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Public comment sought on landfill wind farm project  

Nobody wants to live beside a landfill. How about a landfill buffered by 120-meter-high wind turbines?

The Essex-Windsor Solid Waste Authority may get an answer to that question, after giving approval in principal Tuesday to hosting part of an $80-million wind farm project.

Comments from the public will be sought and various municipal, Essex County and senior government approvals are still needed.

“We’ll want to hear from the residents who live around the whole landfill site,” said authority manager Todd Pepper. “There’s a lot of hurdles for us and them to get through.”

The landfill’s liaison committee, which includes residents who live within a mile of the regional landfill, will be asked to comment. Roland Garant, a farmer who lives northeast of the landfill and chairs the committee, said he hasn’t heard any negative comments about the wind project.

Garant said he’s visited other wind turbine farms and is generally in favour of “green energy” proposals.

However, Garant said he’s never really thought about what it would be like to live within constant view of giant turbines. He said it would be helpful if one full-sized turbine was constructed so residents could get a better appreciation of the size and impact.

Pepper estimated five or six turbines could be sited on roughly 900 acres of buffer land around the landfill on County Road 18. Most of that land is now leased out by the authority for farming. The authority would get about $10,000 in annual revenue for each turbine on its property.

None of the turbines would be on the 300-acre site of the landfill itself. As a result, Pepper didn’t think the waste authority needed any amendments to its certificate of approval from the environment ministry to permit the wind turbines.

Tim Sullivan, a project site consultant for AIM PowerGen Corporation, said 18 wind turbines generating about 30 megawatts of power are proposed for an area that would straddle parts of Kingsville and Essex.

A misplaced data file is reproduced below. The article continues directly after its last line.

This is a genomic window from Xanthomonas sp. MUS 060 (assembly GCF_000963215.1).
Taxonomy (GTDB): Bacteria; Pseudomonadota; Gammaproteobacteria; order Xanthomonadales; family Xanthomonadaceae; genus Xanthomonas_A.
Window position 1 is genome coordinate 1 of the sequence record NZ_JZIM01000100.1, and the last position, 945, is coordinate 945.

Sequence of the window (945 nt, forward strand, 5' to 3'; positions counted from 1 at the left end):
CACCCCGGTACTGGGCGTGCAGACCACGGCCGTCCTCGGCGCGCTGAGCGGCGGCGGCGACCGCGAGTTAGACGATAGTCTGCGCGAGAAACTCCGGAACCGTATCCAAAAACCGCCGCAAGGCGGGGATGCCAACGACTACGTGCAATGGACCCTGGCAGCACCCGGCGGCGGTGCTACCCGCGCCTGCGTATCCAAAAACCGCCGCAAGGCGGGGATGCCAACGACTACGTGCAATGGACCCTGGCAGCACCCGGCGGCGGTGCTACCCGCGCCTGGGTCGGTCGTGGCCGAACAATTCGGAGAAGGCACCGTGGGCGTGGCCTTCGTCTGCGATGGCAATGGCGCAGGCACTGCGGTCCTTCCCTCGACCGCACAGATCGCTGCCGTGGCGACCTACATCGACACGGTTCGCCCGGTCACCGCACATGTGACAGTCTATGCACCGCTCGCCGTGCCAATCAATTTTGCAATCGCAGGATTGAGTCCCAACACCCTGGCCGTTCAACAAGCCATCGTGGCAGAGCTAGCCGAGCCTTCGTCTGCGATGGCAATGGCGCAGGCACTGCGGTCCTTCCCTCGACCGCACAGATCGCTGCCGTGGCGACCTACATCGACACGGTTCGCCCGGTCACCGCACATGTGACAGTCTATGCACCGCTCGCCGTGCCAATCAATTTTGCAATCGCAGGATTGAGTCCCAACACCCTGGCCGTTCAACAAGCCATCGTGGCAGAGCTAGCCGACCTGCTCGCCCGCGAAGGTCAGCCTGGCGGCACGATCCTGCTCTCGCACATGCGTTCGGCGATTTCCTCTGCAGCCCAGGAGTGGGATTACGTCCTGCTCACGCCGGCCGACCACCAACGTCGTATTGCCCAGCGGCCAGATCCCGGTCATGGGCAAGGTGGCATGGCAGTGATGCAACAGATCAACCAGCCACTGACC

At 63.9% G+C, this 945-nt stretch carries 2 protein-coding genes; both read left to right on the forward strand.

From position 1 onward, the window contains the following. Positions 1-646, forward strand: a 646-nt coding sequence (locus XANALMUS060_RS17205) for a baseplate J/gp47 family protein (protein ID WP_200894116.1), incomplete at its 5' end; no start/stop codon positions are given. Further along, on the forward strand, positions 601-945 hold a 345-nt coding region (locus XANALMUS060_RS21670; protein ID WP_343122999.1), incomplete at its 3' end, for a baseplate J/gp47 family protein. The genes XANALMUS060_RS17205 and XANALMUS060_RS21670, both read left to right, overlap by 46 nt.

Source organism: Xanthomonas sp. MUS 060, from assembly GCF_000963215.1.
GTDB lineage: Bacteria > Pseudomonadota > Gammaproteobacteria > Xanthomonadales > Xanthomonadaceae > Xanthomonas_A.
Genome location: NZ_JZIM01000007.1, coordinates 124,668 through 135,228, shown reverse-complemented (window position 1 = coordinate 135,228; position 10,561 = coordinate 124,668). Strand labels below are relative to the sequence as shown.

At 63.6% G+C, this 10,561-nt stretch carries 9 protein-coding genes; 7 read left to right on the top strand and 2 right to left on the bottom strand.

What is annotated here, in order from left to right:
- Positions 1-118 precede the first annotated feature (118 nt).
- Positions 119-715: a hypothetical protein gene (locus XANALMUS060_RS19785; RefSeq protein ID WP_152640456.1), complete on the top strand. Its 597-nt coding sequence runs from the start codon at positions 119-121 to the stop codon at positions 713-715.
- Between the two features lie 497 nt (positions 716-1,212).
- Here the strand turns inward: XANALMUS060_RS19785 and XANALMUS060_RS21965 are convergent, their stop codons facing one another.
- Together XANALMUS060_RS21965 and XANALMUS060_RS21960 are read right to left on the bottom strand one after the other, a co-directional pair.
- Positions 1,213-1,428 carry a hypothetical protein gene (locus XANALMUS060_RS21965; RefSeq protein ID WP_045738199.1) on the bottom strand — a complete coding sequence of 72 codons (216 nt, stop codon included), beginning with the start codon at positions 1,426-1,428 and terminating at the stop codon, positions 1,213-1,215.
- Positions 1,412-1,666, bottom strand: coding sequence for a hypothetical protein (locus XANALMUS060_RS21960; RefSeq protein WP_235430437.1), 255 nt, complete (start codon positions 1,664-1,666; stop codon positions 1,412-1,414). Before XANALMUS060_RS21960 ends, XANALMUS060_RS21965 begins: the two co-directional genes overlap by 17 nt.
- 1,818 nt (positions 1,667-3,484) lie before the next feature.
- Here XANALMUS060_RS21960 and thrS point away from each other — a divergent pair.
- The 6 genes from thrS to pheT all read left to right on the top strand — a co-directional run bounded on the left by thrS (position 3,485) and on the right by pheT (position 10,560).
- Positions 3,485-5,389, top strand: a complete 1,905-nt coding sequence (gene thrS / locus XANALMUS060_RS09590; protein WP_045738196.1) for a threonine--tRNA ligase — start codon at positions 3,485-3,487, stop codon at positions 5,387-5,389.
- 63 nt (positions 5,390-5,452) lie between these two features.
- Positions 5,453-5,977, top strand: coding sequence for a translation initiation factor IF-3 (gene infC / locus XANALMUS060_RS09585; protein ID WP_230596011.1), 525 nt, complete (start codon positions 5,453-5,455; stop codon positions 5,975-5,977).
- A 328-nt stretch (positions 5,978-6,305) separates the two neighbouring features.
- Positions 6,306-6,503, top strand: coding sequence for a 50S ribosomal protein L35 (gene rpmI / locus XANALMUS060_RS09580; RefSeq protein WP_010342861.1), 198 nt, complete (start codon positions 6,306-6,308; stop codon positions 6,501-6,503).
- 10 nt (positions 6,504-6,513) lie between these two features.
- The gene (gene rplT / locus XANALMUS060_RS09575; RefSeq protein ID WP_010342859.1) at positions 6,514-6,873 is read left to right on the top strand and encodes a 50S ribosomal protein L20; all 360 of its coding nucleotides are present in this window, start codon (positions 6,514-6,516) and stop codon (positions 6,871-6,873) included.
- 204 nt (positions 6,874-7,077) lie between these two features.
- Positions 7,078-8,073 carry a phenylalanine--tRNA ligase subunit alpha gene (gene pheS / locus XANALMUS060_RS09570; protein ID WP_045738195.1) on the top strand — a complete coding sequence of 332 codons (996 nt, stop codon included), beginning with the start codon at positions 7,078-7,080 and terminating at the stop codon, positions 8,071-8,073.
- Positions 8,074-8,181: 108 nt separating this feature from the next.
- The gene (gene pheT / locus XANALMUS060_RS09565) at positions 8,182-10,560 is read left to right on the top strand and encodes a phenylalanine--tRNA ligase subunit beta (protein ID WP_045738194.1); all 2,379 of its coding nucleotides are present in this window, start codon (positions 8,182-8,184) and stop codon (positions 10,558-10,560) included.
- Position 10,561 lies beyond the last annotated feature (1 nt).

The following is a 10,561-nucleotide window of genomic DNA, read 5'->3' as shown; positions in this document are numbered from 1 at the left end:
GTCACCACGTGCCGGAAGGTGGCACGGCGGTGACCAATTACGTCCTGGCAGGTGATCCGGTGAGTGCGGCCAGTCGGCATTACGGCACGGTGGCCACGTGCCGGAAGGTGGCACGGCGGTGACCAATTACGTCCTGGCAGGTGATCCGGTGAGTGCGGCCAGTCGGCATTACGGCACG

“It’s still in the early stages of development,” said Sullivan. AIM just recently got approval to erect a test tower to measure winds, and its environmental screening report wouldn’t start until next spring, he said.

The authority’s own green energy project – generating electricity from the collection of methane gas given off by rotting garbage – is still bogged down, in part because of the numbers of wind farms seeking approvals.

Pepper said the authority has all the approvals it needs to build the methane gas generating facility, except for Ontario Energy Board permission to connect to the hydro grid.

Pepper said he doesn’t understand how AIM was able to get OEB approval to connect to the hydro grid at the Kingsville substation for their project, which is in its very early stages.

Pepper is worried that the numerous wind energy projects are going to use up all the local capacity for grid connection before the authority’s project.

By Gary Rennie

The Windsor Star

5 February 2008

This article is the work of the source indicated. Any opinions expressed in it are not necessarily those of National Wind Watch.

The copyright of this article resides with the author or publisher indicated. As part of its noncommercial effort to present the environmental, social, scientific, and economic issues of large-scale wind power development to a global audience seeking such information, National Wind Watch endeavors to observe “fair use” as provided for in section 107 of U.S. Copyright Law and similar “fair dealing” provisions of the copyright laws of other nations. Send requests to excerpt, general inquiries, and comments via e-mail.

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